Head and neck surgery in the aged

Raymond F. Morgan, Richard M. Hirata, Darrell A. Jaques, John E. Hoopes

Research output: Contribution to journalArticlepeer-review

Abstract

This study was carried out to determine the perioperative mortality rate of patients over the age of 65 years who are undergoing major head and neck resections under general anesthesia. The total number of patients was 810 and the perioperative mortality rate (death within 30 days of operation) was 3.5 percent (29 of 810). This rate is relatively low when compared with the rate for patients undergoing similar procedures during the same period in the 35 to 65 years age group. Since 1975 reports of other types of surgery in the elderly have given perioperative mortality rates of from 4.8 to 26 percent. Previous studies of head and neck surgery in the elderly have given perioperative mortality rates of from 1.3 to 13.6 percent. Head and neck surgery in the elderly continues to be a safe procedure when compared with other types of surgery. As the portion of patients in the population over the age of 65 continues to increase, advanced age alone should not be a deterrent to performing aggressive surgical therapy for head and neck cancer.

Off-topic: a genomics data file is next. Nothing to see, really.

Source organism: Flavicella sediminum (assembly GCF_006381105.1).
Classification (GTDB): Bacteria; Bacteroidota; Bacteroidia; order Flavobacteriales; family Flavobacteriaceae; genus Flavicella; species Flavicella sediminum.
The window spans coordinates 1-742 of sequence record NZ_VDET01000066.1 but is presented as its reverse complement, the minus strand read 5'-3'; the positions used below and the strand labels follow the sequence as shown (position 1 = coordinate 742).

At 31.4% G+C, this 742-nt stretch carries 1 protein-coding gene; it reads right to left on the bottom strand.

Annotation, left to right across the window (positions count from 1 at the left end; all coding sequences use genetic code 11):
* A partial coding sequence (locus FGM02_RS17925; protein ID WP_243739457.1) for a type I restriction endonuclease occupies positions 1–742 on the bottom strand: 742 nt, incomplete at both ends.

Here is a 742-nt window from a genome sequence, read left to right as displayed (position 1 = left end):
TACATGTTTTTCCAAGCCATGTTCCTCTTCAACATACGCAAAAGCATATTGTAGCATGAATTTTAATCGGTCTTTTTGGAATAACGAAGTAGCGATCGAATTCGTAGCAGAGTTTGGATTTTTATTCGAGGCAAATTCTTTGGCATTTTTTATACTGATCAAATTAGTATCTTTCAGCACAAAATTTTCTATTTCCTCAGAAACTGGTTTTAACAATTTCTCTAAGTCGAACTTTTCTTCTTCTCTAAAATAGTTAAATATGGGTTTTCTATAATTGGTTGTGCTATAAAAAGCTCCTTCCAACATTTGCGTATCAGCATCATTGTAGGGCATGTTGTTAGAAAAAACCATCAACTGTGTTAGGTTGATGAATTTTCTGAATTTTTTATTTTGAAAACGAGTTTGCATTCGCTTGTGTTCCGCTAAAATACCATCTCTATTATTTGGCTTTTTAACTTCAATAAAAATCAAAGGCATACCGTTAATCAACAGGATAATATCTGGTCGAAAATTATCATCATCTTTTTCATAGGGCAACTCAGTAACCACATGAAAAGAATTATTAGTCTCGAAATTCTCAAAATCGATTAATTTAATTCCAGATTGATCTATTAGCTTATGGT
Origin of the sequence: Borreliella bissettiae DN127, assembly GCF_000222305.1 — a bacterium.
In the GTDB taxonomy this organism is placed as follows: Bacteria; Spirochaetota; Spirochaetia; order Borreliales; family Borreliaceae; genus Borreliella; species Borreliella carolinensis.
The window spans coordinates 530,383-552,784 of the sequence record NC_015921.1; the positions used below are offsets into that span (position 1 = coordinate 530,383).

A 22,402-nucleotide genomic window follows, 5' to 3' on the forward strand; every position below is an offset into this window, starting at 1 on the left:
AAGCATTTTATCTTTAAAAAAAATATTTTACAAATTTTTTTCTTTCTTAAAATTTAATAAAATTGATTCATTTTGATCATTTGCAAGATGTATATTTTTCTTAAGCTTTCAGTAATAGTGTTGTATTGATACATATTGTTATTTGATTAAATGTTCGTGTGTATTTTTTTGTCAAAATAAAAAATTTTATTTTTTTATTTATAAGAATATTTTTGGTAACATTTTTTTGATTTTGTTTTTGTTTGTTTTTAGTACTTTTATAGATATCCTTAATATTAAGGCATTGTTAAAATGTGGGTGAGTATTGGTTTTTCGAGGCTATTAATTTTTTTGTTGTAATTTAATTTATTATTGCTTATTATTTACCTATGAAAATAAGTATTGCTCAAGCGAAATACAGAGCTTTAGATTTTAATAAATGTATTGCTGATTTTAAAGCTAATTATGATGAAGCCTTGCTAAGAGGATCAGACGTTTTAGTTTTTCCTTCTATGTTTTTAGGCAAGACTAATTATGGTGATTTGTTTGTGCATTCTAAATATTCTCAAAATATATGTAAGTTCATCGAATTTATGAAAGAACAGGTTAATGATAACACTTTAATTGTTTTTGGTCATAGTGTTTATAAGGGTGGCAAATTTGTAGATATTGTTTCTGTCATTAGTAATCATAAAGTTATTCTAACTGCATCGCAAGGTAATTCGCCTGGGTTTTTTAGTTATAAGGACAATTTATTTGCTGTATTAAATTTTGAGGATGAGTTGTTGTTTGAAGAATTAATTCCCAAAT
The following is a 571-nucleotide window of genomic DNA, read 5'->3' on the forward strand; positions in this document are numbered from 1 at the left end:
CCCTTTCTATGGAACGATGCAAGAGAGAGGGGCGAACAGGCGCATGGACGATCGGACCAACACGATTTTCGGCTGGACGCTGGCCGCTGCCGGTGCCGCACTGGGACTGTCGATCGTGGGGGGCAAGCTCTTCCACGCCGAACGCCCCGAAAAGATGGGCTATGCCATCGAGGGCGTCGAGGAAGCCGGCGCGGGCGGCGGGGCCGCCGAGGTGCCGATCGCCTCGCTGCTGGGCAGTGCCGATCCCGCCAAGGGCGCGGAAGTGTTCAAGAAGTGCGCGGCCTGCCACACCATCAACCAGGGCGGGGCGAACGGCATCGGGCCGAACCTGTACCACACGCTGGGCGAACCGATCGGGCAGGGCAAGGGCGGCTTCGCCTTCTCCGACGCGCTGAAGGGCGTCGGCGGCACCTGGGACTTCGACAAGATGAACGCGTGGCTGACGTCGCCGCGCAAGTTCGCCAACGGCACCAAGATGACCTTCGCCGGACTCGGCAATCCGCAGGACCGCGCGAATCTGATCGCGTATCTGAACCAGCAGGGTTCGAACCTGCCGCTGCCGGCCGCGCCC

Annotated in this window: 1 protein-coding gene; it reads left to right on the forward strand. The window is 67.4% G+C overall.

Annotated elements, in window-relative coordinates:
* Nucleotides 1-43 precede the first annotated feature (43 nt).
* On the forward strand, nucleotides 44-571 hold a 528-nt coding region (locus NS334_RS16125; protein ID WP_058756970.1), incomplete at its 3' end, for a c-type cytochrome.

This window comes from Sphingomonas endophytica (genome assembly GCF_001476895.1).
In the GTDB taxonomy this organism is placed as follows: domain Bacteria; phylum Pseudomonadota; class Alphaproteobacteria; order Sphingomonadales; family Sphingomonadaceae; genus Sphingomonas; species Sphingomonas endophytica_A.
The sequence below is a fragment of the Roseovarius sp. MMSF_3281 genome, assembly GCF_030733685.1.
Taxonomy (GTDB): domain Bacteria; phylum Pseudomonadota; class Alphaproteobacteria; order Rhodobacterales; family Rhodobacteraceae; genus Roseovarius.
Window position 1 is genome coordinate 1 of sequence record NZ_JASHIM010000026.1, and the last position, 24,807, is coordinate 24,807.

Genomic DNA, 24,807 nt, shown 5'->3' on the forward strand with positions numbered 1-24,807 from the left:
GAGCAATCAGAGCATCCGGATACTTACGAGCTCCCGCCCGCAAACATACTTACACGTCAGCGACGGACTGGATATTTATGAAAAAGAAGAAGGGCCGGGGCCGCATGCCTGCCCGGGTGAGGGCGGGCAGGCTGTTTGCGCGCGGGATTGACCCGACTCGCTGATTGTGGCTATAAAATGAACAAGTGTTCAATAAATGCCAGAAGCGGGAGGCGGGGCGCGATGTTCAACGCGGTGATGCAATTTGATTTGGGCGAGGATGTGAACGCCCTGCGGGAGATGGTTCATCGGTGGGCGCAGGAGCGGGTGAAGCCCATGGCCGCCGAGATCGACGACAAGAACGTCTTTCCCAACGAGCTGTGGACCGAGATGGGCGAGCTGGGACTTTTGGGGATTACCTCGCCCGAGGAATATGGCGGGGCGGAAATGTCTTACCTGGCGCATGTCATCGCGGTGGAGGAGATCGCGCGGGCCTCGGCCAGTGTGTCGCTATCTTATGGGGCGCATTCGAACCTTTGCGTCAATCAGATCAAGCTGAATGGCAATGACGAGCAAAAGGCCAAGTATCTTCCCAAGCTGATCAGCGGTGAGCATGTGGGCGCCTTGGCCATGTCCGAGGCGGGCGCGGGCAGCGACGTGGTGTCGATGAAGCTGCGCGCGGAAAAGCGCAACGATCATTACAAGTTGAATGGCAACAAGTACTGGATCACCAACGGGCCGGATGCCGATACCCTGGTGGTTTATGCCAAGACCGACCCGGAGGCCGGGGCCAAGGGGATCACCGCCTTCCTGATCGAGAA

Original languageEnglish (US)
Pages (from-to)449-451
Number of pages3
JournalThe American Journal of Surgery
Volume144
Issue number4
DOIs
StatePublished - Oct 1982

ASJC Scopus subject areas

  • Surgery

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